Furthermore, a European embassy official told us that the fact that years ago “the eastern CBL’s Russian-printed dinars had intoxicated the Libyan economy and inflated the black market” presents the specter that this might happen again. A major European multinational operating in the country warned that a reunification of the banking sector is considered “essential for the delivery of ordinary services,” including internal bank transactions. In its absence, it is “just impossible to defend our business decisions to our superiors.”

In this sense, the eastern CBL and its backers are happy to maintain profound ambiguity around CBL unification as the current situation helps deny investments to western Libya and the official institutions. It also harms their western counterparts by making it look like they are not in control of a national institution.

A European banker with direct experience in the sector pointed out that “the eastern Libyan commercial banks — especially the Libyan Development Bank in Benghazi — are stronger and more active than most people think.” They also stressed that divisions exist between the CBL and some commercial banks, including from Tripolitania.

The impact of this is reported to be huge: Entire banks can be paralyzed by vetoes from individuals on their board of directors who play a political game. “There is no professionalism, it is rather puzzling,” commented one European interviewee. According to several Libyan businessmen, this has led to the spectacular rise of the private banking sector — “a sector that was less than 3% of all transactions five years ago has grown to achieve parity of transactions with the state-owned banking sector.”

These problems of genuine inefficiency are aggravated by the fact that the CBL rarely inspects its subsidiary commercial banks — which leaves the CBL unsure about how the smaller banks (which it owns) operate, and in turn, it leaves Libyan commercial banks largely unchecked. Thus, according to another European businessperson with decades of experience in the Middle East, “In Libya, unlike elsewhere, nobody has even a glimmering of the activities in which a given bank is involved, until a scandal breaks out.”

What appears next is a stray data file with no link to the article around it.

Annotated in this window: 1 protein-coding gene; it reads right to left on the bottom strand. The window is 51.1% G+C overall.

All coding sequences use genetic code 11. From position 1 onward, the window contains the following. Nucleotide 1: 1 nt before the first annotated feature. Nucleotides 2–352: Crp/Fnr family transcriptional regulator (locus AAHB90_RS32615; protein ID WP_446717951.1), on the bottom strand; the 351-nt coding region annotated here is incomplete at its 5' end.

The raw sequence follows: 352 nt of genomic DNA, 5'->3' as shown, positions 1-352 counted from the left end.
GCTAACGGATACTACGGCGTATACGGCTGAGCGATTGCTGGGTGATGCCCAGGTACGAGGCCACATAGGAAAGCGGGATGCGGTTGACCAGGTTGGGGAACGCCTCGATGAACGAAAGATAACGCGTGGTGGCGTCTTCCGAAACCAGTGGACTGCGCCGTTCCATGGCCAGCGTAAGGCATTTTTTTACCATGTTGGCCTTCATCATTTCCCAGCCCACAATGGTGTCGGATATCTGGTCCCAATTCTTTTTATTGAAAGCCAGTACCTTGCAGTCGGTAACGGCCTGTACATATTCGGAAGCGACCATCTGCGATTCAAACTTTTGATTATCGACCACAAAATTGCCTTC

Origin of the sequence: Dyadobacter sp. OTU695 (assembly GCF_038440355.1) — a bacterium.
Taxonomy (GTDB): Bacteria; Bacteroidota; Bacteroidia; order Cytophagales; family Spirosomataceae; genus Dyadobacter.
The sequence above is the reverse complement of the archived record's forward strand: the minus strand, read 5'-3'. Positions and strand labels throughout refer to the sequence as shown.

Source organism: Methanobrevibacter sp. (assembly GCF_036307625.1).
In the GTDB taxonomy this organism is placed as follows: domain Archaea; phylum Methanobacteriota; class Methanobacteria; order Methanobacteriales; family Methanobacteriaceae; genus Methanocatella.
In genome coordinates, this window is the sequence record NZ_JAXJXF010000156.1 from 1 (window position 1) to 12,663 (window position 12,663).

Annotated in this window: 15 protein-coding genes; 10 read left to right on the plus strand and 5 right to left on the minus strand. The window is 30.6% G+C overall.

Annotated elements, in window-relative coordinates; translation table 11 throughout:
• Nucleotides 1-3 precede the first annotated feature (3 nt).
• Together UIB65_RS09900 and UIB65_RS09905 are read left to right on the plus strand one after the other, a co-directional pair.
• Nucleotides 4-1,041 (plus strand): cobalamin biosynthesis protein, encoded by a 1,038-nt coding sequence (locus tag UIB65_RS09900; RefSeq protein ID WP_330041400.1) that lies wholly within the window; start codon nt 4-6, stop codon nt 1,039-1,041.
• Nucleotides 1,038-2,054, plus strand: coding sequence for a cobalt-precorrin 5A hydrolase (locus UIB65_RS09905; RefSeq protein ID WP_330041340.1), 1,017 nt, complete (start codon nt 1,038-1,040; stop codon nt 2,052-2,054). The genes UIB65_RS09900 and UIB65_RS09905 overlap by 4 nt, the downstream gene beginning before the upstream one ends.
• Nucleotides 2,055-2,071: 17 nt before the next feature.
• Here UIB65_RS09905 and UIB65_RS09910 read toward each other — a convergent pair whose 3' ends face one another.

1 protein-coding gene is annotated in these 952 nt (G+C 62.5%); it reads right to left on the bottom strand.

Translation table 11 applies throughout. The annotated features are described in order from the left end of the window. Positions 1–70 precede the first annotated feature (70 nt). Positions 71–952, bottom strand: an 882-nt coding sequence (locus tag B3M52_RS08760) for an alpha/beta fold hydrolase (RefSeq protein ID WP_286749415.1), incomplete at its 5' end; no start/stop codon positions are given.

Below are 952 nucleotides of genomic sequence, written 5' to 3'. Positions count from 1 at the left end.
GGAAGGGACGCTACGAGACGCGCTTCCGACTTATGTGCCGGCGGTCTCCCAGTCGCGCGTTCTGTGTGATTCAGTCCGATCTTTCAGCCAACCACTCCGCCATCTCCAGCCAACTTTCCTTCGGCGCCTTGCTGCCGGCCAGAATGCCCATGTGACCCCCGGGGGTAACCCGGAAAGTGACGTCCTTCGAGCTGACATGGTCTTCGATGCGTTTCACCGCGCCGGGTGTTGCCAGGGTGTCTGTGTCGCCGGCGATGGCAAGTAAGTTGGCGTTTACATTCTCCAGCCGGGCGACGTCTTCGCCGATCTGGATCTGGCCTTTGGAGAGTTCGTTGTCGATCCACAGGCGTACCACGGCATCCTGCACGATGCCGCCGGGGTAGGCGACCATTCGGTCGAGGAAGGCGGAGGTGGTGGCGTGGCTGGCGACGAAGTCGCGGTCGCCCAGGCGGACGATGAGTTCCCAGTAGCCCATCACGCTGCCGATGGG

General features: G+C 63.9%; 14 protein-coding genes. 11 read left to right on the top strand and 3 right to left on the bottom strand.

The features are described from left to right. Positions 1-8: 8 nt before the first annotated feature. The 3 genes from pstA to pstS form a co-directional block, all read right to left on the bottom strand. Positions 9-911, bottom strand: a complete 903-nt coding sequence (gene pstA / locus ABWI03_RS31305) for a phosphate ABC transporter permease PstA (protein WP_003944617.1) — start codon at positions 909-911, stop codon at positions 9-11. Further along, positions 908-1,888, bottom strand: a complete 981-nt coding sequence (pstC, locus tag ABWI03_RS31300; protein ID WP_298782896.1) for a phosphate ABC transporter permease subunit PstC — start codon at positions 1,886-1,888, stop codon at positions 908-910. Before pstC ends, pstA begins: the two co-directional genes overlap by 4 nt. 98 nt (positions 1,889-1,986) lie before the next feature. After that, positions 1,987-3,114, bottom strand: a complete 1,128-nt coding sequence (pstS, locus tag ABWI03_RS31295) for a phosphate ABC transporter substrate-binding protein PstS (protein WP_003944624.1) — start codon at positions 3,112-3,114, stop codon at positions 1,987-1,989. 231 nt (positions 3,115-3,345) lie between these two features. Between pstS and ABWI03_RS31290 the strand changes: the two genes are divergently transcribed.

Major European banks also expressed concern to us over the decline in deposits in Libyan commercial banks, which proved detrimental because the local banks, which should finance or act as counterparties to most foreign medium-to-small-size investments in Libya, were the most affected by the ongoing liquidity crunch. Other banking interlocutors referenced the CBL’s self-disclosures about the sector on its website as “completely useless” and presenting “cooked books.”

A second set of problems for investors in Libya is connected to the CBL’s opacity around its own governance and internal procedures. The bank is widely considered by our interviewees to be the personal fiefdom of Kabir, who has been in charge since 2011. Many stakeholders believe that knowing the “right people” is key to make business, and especially to gaining access to letters of credit.

The CBL’s perceived “partiality” is a significant obstacle to international companies from countries that have weaker ties with the Tripoli-based authorities, such as France. The bank’s unclear internal procedures, and the lack of governance mechanisms generally associated with a central bank, such as audit committees, are also cited as limiting trust. Whether actual partiality exists or not, its perception is a crucial part of the media war waged by Kabir’s detractors.

Libyan businessmen we interviewed spoke of “marked improvements in efficiency and transparency, especially concerning letters of credit and backpayments,” but acknowledged that this information is all in Arabic and does not change international perceptions.

A third set of problems is linked to what an Italian businessman called “daily technical faults” hampering the efficiency of the sector. While acknowledging that the CBL is the most efficient financial institution in Libya, stakeholders with direct experience in the region see it as falling well below average standards in the rest of the Middle East and North Africa. One southern European banking interviewee complained that, “If you go to Morocco, Tunisia, or Algeria, banks are precise like clocks. They have even adopted European methods for accounting financial activities. Libya is the exception.”